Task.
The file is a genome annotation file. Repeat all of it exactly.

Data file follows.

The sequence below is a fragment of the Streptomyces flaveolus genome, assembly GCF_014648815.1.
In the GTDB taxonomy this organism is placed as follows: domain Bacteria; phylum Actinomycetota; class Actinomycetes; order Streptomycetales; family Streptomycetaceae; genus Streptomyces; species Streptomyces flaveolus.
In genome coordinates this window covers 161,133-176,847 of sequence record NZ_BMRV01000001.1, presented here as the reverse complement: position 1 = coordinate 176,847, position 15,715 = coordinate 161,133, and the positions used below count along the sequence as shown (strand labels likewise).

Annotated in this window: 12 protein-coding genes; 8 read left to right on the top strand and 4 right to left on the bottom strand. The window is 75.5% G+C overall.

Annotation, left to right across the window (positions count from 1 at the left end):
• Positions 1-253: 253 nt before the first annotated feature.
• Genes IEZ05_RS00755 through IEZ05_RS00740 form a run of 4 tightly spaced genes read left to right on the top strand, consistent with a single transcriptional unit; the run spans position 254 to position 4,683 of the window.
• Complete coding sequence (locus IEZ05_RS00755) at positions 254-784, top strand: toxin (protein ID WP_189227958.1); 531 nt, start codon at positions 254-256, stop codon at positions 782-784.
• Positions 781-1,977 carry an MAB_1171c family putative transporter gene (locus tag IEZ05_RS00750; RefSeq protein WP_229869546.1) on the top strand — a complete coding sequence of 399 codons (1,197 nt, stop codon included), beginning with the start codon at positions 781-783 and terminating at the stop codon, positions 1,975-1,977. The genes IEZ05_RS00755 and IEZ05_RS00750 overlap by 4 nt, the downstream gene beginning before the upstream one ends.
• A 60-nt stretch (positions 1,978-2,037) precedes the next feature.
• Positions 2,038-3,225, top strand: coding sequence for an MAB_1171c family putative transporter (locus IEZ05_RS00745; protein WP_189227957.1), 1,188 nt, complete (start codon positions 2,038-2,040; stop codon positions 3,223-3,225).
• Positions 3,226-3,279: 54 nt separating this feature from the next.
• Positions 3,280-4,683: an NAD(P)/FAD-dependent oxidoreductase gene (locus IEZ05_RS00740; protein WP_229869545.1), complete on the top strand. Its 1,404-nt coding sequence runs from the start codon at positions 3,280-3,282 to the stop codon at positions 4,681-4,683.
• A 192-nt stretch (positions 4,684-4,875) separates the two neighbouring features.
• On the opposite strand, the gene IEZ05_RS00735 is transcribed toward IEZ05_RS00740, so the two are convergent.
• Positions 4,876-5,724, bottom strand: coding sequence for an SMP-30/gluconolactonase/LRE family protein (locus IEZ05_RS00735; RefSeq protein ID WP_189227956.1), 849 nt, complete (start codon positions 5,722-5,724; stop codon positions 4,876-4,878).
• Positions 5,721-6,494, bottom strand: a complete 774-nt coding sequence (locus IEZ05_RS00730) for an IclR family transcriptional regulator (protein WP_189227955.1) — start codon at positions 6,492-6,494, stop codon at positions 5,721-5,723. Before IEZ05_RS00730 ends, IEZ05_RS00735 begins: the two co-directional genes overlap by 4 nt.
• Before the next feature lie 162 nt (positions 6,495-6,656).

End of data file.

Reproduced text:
The sequence below is a fragment of the Streptomyces flaveolus genome, assembly GCF_014648815.1.
In the GTDB taxonomy this organism is placed as follows: domain Bacteria; phylum Actinomycetota; class Actinomycetes; order Streptomycetales; family Streptomycetaceae; genus Streptomyces; species Streptomyces flaveolus.
In genome coordinates this window covers 161,133-176,847 of sequence record NZ_BMRV01000001.1, presented here as the reverse complement: position 1 = coordinate 176,847, position 15,715 = coordinate 161,133, and the positions used below count along the sequence as shown (strand labels likewise).

Annotated in this window: 12 protein-coding genes; 8 read left to right on the top strand and 4 right to left on the bottom strand. The window is 75.5% G+C overall.

Annotation, left to right across the window (positions count from 1 at the left end):
• Positions 1-253: 253 nt before the first annotated feature.
• Genes IEZ05_RS00755 through IEZ05_RS00740 form a run of 4 tightly spaced genes read left to right on the top strand, consistent with a single transcriptional unit; the run spans position 254 to position 4,683 of the window.
• Complete coding sequence (locus IEZ05_RS00755) at positions 254-784, top strand: toxin (protein ID WP_189227958.1); 531 nt, start codon at positions 254-256, stop codon at positions 782-784.
• Positions 781-1,977 carry an MAB_1171c family putative transporter gene (locus tag IEZ05_RS00750; RefSeq protein WP_229869546.1) on the top strand — a complete coding sequence of 399 codons (1,197 nt, stop codon included), beginning with the start codon at positions 781-783 and terminating at the stop codon, positions 1,975-1,977. The genes IEZ05_RS00755 and IEZ05_RS00750 overlap by 4 nt, the downstream gene beginning before the upstream one ends.
• A 60-nt stretch (positions 1,978-2,037) precedes the next feature.
• Positions 2,038-3,225, top strand: coding sequence for an MAB_1171c family putative transporter (locus IEZ05_RS00745; protein WP_189227957.1), 1,188 nt, complete (start codon positions 2,038-2,040; stop codon positions 3,223-3,225).
• Positions 3,226-3,279: 54 nt separating this feature from the next.
• Positions 3,280-4,683: an NAD(P)/FAD-dependent oxidoreductase gene (locus IEZ05_RS00740; protein WP_229869545.1), complete on the top strand. Its 1,404-nt coding sequence runs from the start codon at positions 3,280-3,282 to the stop codon at positions 4,681-4,683.
• A 192-nt stretch (positions 4,684-4,875) separates the two neighbouring features.
• On the opposite strand, the gene IEZ05_RS00735 is transcribed toward IEZ05_RS00740, so the two are convergent.
• Positions 4,876-5,724, bottom strand: coding sequence for an SMP-30/gluconolactonase/LRE family protein (locus IEZ05_RS00735; RefSeq protein ID WP_189227956.1), 849 nt, complete (start codon positions 5,722-5,724; stop codon positions 4,876-4,878).
• Positions 5,721-6,494, bottom strand: a complete 774-nt coding sequence (locus IEZ05_RS00730) for an IclR family transcriptional regulator (protein WP_189227955.1) — start codon at positions 6,492-6,494, stop codon at positions 5,721-5,723. Before IEZ05_RS00730 ends, IEZ05_RS00735 begins: the two co-directional genes overlap by 4 nt.
• Before the next feature lie 162 nt (positions 6,495-6,656).